braised chicken with forty cloves of garlic roasted broccoli and farro salad with feta sparkling champagne margaritas cranberry hazelnut seed crisps


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signs of summer

Recipe: blood orange green tea slushie

For a girl who gushes about winter as much as I do, I must admit that I say “I can’t wait for summer!” a lot. Summer is a lovely concept: wildflowers, hiking and backpacking, cool evenings, mountain biking, summer produce, grilling, open windows, trail runs, hummingbirds, ice cold drinks, afternoon lightning storms, neighbor kids screaming and laughing on their trampoline. That’s because my brain has selectively forgotten about mosquitoes, sunburn, heat, the unrelenting sun, hordes of tourists, pine pollen, dusty trails, and tacky, greasy sunblock. Well, summer has arrived.


she can’t go as far anymore, but she still loves her hikes

and the aspens are finally starting to leaf

caught the tail end of the pasque flowers

a cluster of three

the ever-charming western wallflower



There are signs that usually cue me in to the arrival of summer like the first pasque flowers to bloom on our local trails or the yellow-green haze that develops on aspen stands as their leaves bud. We are typically out exploring and observing these changes throughout the month of May, but May got away from us for a number of reasons this year. Catching these visual signals sets my mind at ease as if Nature is on schedule and the routine resumes. But Nature isn’t on schedule. Spring is late in the mountains, hanging about on the couch like a guest who has overstayed their welcome. Now that Summer has arrived it must contend with the mess Spring left behind. It’s not such a bad mess though…

the intersection of spring and summer: the bike-ski



Spring left a lot of snow in the backcountry. A LOT of snow. I heard on my local public radio station that the Colorado snowpack is 254% of average. No kidding. As we rode to the trailhead with our skis on our packs, we passed 12-15 foot drifts of snow. A forest service ranger said we had a good thirty feet of snow sitting on the backcountry. Then he smiled at our skis and said, “Have fun!”

unpack the ski gear, stash the bikes

that’s what i’m talking about

jeremy ducking out of the wind

happy to have the ski boots off and a fast bike ride back



While I’m anxious to have the trails melt out for some good high-country hikes, I have to admit that I love the fact that there is so much snow. It’s like the best of both worlds because I can ski in short sleeves! More exhausting than the physical exertion is the sun exposure. That sun sucks the energy right out of me – or maybe it’s because I get cranky when I’m hot. The rest of the day, I crave cold beverages. My beverage of choice? Ice water. Next? Arnold Palmer (half lemonade, half iced tea). After that? Anything tea slushie with boba. I can dig a slushie year-round, but it is mandatory in summer.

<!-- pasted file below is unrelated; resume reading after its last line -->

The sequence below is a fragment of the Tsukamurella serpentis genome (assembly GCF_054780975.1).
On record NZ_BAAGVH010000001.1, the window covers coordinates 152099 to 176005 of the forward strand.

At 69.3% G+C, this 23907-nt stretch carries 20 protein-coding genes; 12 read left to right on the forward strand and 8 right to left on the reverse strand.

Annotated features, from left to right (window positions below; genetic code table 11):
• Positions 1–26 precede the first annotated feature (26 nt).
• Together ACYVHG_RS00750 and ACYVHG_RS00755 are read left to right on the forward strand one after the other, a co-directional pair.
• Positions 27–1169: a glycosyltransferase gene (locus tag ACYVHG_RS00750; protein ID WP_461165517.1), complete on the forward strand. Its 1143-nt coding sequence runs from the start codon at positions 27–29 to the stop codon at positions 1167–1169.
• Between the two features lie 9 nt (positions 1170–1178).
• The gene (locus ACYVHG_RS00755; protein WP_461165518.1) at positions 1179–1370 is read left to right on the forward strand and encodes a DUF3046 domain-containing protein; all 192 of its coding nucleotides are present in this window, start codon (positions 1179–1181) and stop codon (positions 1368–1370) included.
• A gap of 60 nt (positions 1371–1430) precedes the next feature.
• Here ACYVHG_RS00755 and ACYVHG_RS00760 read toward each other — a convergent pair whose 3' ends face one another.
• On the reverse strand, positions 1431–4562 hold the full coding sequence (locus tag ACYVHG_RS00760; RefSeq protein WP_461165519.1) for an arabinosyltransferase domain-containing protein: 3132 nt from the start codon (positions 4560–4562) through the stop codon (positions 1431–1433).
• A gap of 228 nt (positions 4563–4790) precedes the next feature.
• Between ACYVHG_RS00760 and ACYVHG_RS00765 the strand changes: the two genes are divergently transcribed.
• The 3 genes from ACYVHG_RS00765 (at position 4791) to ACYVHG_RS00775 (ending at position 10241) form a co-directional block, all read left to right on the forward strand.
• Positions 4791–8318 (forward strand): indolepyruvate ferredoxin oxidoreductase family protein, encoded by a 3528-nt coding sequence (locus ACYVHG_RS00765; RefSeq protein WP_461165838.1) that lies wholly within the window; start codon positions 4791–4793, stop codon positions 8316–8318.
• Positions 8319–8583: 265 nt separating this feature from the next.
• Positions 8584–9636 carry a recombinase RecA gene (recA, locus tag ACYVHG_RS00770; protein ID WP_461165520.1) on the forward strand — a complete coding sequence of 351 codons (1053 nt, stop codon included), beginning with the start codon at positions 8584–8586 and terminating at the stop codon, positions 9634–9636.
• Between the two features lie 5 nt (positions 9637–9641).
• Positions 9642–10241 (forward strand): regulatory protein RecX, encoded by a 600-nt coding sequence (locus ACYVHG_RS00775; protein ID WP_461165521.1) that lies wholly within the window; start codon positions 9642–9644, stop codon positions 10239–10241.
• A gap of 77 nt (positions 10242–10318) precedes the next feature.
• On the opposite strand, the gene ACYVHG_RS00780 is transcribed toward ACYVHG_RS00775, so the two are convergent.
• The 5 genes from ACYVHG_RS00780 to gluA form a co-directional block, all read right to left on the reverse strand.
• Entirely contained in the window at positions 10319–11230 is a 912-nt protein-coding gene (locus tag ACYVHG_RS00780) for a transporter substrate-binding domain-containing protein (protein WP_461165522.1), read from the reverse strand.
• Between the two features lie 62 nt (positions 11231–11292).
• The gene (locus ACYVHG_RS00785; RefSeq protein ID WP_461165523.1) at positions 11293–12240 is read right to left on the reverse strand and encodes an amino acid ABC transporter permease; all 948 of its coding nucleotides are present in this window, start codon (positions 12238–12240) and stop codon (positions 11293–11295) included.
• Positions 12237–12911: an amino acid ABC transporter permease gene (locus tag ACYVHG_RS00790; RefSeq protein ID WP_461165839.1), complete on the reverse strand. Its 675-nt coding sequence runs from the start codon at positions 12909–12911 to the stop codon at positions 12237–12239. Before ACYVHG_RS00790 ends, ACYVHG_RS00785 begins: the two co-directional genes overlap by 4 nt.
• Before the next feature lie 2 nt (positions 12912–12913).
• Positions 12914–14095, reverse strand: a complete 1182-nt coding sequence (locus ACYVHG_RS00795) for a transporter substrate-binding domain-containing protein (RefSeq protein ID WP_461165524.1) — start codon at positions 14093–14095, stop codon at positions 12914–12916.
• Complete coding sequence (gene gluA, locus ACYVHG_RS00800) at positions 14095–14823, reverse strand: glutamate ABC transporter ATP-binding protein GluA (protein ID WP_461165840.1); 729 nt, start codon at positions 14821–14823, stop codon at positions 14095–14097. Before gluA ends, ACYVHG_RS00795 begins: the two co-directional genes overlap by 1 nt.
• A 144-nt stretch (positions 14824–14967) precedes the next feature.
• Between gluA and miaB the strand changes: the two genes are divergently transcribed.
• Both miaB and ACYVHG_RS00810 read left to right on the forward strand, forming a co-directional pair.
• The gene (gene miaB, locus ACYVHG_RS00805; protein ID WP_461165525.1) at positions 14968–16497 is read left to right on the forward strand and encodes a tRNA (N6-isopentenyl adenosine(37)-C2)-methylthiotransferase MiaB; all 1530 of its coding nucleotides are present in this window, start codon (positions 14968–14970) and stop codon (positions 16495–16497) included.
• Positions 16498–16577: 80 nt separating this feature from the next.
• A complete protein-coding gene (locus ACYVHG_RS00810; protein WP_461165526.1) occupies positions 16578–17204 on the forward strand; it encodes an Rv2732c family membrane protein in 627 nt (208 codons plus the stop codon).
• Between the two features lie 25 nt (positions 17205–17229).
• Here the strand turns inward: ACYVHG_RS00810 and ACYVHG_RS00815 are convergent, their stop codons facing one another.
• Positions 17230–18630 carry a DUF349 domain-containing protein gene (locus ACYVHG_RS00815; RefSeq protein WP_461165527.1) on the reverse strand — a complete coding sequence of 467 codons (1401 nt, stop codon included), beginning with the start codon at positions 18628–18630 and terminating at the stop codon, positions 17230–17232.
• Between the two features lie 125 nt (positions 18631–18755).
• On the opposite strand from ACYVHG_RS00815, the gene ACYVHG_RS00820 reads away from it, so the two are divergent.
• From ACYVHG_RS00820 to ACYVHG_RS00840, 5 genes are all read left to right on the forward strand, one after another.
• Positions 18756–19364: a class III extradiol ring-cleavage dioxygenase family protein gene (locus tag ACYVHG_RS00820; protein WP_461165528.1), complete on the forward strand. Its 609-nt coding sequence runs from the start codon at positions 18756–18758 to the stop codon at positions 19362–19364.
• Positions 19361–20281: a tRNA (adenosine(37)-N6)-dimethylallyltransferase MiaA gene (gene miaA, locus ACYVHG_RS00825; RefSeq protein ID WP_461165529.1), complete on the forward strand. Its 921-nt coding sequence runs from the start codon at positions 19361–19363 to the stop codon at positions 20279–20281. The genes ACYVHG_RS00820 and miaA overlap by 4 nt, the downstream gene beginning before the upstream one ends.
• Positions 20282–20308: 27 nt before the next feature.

how about a green tea slushie?

with raspberry and blood orange



The lovely thing about slushies is that you can make them almost any flavor(s) you want. When it’s warm out, I tend to gravitate toward the fruity side of life. But whatever you choose, it all goes well with boba (unless you don’t like the pearl tapioca, in which case – omit it). When my parents were here last week, I made piña colada boba slushies. Win!

i use 5-minute tapioca pearls

done in *five* minutes!



I realize it’s not blood orange season… I made this back in March after scoring three bags of blood oranges from Trader Joe’s in Santa Fe. I used one bag and juiced the other two bags. I have that juice in my freezer for summer beverage enjoyment and shot the process images ahead of time.

I TOLD you guys I’m a planner. I’m a planning maniac.


juicing the blood orange

making raspberry purée with the food mill



The green tea I used is from Atlas Purveyors in Boulder. It’s jasmine. Light enough not to overpower the fruit, but strong enough to lend floral notes to the drink. I actually know next to nothing about tea which is why I had Chris (of Atlas Purveyors) pick this out for me. He’s a tea expert and he’s never missed a beat.

steep

blend with ice and pour



I also learned from Chris that the ice in slushies will separate from the liquid unless you have some sort of sugar to bind them together. I’ve mentioned this in the other slushie posts, but thought it was worth mentioning again. If you don’t want added sugar in your slushie and you don’t care if they separate, then omit the sugar (which is what I did this time).

It is now officially the season of sandals, shorts, sunblock, and refreshing slushies. Have at it.


adding blood orange juice

to summer!



Blood Orange Green Tea Slushie
[print recipe]

1 tsp green tea leaves
1 cup boiling water
1 tbsp sugar (you can omit the sugar, it’s mostly to help bind the ice to the liquid)
1/2 cup ice
1/4 cup boba (large pearl tapioca), cooked per package instructions and drained
1 blood orange, juice of
1 oz. raspberry purée